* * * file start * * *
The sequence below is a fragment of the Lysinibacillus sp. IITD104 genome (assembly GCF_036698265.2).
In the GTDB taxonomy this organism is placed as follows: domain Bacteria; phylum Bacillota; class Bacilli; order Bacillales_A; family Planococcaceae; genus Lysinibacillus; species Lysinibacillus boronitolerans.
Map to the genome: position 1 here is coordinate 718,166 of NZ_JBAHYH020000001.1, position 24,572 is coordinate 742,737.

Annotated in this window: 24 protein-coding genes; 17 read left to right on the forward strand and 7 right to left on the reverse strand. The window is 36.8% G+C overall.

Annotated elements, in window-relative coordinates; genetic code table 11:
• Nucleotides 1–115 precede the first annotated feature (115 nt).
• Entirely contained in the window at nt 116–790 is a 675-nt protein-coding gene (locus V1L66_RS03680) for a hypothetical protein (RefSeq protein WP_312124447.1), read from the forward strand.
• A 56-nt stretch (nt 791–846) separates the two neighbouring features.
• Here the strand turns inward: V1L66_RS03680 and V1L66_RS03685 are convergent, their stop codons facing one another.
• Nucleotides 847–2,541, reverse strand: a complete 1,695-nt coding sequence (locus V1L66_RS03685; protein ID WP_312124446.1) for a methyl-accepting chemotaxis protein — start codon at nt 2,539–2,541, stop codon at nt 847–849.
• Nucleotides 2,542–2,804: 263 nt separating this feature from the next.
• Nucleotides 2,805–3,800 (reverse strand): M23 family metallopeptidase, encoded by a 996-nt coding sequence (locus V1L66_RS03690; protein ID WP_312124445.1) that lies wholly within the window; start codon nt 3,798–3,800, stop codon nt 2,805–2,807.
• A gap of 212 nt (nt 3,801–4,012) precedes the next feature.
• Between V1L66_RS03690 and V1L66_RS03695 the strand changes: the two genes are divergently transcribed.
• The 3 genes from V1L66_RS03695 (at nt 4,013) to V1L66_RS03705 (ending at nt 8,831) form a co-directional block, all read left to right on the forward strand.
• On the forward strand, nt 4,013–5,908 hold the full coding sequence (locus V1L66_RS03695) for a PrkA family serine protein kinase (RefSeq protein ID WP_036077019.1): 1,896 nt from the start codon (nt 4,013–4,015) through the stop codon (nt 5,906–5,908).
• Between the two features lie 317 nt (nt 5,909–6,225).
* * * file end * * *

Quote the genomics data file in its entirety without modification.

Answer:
The sequence below is a fragment of the Lysinibacillus sp. IITD104 genome (assembly GCF_036698265.2).
In the GTDB taxonomy this organism is placed as follows: domain Bacteria; phylum Bacillota; class Bacilli; order Bacillales_A; family Planococcaceae; genus Lysinibacillus; species Lysinibacillus boronitolerans.
Map to the genome: position 1 here is coordinate 718,166 of NZ_JBAHYH020000001.1, position 24,572 is coordinate 742,737.

Annotated in this window: 24 protein-coding genes; 17 read left to right on the forward strand and 7 right to left on the reverse strand. The window is 36.8% G+C overall.

Annotated elements, in window-relative coordinates; genetic code table 11:
• Nucleotides 1–115 precede the first annotated feature (115 nt).
• Entirely contained in the window at nt 116–790 is a 675-nt protein-coding gene (locus V1L66_RS03680) for a hypothetical protein (RefSeq protein WP_312124447.1), read from the forward strand.
• A 56-nt stretch (nt 791–846) separates the two neighbouring features.
• Here the strand turns inward: V1L66_RS03680 and V1L66_RS03685 are convergent, their stop codons facing one another.
• Nucleotides 847–2,541, reverse strand: a complete 1,695-nt coding sequence (locus V1L66_RS03685; protein ID WP_312124446.1) for a methyl-accepting chemotaxis protein — start codon at nt 2,539–2,541, stop codon at nt 847–849.
• Nucleotides 2,542–2,804: 263 nt separating this feature from the next.
• Nucleotides 2,805–3,800 (reverse strand): M23 family metallopeptidase, encoded by a 996-nt coding sequence (locus V1L66_RS03690; protein ID WP_312124445.1) that lies wholly within the window; start codon nt 3,798–3,800, stop codon nt 2,805–2,807.
• A gap of 212 nt (nt 3,801–4,012) precedes the next feature.
• Between V1L66_RS03690 and V1L66_RS03695 the strand changes: the two genes are divergently transcribed.
• The 3 genes from V1L66_RS03695 (at nt 4,013) to V1L66_RS03705 (ending at nt 8,831) form a co-directional block, all read left to right on the forward strand.
• On the forward strand, nt 4,013–5,908 hold the full coding sequence (locus V1L66_RS03695) for a PrkA family serine protein kinase (RefSeq protein ID WP_036077019.1): 1,896 nt from the start codon (nt 4,013–4,015) through the stop codon (nt 5,906–5,908).
• Between the two features lie 317 nt (nt 5,909–6,225).